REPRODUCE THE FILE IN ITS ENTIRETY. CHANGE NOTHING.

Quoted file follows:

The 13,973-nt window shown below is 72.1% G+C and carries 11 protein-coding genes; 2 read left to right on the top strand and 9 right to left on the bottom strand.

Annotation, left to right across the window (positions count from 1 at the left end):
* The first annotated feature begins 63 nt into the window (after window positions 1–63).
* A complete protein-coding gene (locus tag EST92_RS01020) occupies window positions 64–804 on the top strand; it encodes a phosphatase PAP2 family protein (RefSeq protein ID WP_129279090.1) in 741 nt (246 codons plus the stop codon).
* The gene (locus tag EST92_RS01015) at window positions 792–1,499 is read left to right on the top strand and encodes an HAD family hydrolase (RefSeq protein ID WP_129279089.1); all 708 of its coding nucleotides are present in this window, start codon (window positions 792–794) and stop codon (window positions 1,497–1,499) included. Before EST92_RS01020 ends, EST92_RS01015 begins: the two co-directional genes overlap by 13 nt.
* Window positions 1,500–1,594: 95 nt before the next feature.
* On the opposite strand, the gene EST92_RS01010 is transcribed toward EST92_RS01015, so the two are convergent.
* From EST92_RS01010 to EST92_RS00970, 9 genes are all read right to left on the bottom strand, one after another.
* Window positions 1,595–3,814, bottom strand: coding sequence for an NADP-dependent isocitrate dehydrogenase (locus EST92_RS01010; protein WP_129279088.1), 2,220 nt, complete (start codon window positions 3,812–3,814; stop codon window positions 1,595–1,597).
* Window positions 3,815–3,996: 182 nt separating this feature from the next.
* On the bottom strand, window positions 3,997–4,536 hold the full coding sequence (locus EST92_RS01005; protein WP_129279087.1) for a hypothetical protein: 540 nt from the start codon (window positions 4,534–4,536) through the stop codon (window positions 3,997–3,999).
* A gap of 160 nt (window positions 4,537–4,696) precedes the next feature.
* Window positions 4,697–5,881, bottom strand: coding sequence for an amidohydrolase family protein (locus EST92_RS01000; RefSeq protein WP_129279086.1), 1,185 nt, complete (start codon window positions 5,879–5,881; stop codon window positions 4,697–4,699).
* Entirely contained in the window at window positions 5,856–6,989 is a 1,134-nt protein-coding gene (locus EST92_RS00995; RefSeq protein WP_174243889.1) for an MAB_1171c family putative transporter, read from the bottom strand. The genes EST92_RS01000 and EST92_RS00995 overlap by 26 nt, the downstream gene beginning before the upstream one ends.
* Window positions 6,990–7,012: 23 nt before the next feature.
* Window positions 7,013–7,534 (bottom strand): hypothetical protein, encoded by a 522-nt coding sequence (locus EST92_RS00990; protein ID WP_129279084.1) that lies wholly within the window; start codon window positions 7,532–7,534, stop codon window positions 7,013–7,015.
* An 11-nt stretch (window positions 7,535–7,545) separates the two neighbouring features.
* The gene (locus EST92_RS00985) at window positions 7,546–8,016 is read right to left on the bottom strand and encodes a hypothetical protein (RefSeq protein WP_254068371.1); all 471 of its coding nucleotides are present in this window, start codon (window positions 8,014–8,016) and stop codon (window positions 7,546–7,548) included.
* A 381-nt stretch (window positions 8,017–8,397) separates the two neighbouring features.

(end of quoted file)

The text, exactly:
The 13,973-nt window shown below is 72.1% G+C and carries 11 protein-coding genes; 2 read left to right on the top strand and 9 right to left on the bottom strand.

Annotation, left to right across the window (positions count from 1 at the left end):
* The first annotated feature begins 63 nt into the window (after window positions 1–63).
* A complete protein-coding gene (locus tag EST92_RS01020) occupies window positions 64–804 on the top strand; it encodes a phosphatase PAP2 family protein (RefSeq protein ID WP_129279090.1) in 741 nt (246 codons plus the stop codon).
* The gene (locus tag EST92_RS01015) at window positions 792–1,499 is read left to right on the top strand and encodes an HAD family hydrolase (RefSeq protein ID WP_129279089.1); all 708 of its coding nucleotides are present in this window, start codon (window positions 792–794) and stop codon (window positions 1,497–1,499) included. Before EST92_RS01020 ends, EST92_RS01015 begins: the two co-directional genes overlap by 13 nt.
* Window positions 1,500–1,594: 95 nt before the next feature.
* On the opposite strand, the gene EST92_RS01010 is transcribed toward EST92_RS01015, so the two are convergent.
* From EST92_RS01010 to EST92_RS00970, 9 genes are all read right to left on the bottom strand, one after another.
* Window positions 1,595–3,814, bottom strand: coding sequence for an NADP-dependent isocitrate dehydrogenase (locus EST92_RS01010; protein WP_129279088.1), 2,220 nt, complete (start codon window positions 3,812–3,814; stop codon window positions 1,595–1,597).
* Window positions 3,815–3,996: 182 nt separating this feature from the next.
* On the bottom strand, window positions 3,997–4,536 hold the full coding sequence (locus EST92_RS01005; protein WP_129279087.1) for a hypothetical protein: 540 nt from the start codon (window positions 4,534–4,536) through the stop codon (window positions 3,997–3,999).
* A gap of 160 nt (window positions 4,537–4,696) precedes the next feature.
* Window positions 4,697–5,881, bottom strand: coding sequence for an amidohydrolase family protein (locus EST92_RS01000; RefSeq protein WP_129279086.1), 1,185 nt, complete (start codon window positions 5,879–5,881; stop codon window positions 4,697–4,699).
* Entirely contained in the window at window positions 5,856–6,989 is a 1,134-nt protein-coding gene (locus EST92_RS00995; RefSeq protein WP_174243889.1) for an MAB_1171c family putative transporter, read from the bottom strand. The genes EST92_RS01000 and EST92_RS00995 overlap by 26 nt, the downstream gene beginning before the upstream one ends.
* Window positions 6,990–7,012: 23 nt before the next feature.
* Window positions 7,013–7,534 (bottom strand): hypothetical protein, encoded by a 522-nt coding sequence (locus EST92_RS00990; protein ID WP_129279084.1) that lies wholly within the window; start codon window positions 7,532–7,534, stop codon window positions 7,013–7,015.
* An 11-nt stretch (window positions 7,535–7,545) separates the two neighbouring features.
* The gene (locus EST92_RS00985) at window positions 7,546–8,016 is read right to left on the bottom strand and encodes a hypothetical protein (RefSeq protein WP_254068371.1); all 471 of its coding nucleotides are present in this window, start codon (window positions 8,014–8,016) and stop codon (window positions 7,546–7,548) included.
* A 381-nt stretch (window positions 8,017–8,397) separates the two neighbouring features.